A: I’m struggling to think of inspirations. Didn’t we think we were very much out on a limb, doing something different? I like to think so. And I like to think that we were fairly true to that. Certainly there were lots of dire small press fanzines that were doing fiction and other such things, but were they mixing it up like we intended? I’m not sure. Certainly I suspect things like Debris were a reference point, and to some extent people like i-D and The Face perhaps, at least in terms of those publications’ original ethos. Though by the time of Fire Raisers i-D and The Face were probably seen as much as enemies as anything else. I think perhaps the idea of the ’60s underground press was a reference point. IT and such like. Also, I would guess the more politically minded situationist publications were in your mind Daniel?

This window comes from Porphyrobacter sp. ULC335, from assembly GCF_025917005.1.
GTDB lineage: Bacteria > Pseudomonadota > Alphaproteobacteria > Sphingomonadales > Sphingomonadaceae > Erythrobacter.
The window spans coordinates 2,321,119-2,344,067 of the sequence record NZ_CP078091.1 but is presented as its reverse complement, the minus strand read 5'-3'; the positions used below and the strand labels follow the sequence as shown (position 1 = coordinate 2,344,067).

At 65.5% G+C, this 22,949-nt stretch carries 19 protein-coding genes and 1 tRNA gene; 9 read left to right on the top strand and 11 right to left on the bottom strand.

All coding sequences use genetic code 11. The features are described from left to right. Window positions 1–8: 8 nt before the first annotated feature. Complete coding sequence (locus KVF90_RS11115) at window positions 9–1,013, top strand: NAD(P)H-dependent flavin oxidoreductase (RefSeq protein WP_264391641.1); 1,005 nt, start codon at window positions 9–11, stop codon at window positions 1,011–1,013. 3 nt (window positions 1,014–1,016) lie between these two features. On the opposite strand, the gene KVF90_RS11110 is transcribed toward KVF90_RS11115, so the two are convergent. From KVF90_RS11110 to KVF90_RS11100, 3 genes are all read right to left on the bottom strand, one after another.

But yes, there was a lot of importance put on the idea of enemies in those days, wasn’t there? I am not sure if that was a reflection of the age, or of ours. I am not sure if people of that age now feel the same sense of having to take sides, of being for this and against that. I suspect in reality things are not much different and that the percentage of any given generation that really cares about such things at a given age remains roughly the same. But as for who our enemies were? Is ‘everyone else’ too flippant an answer? Perhaps so, and yet it feels honest and indicative of our glorious naiveté.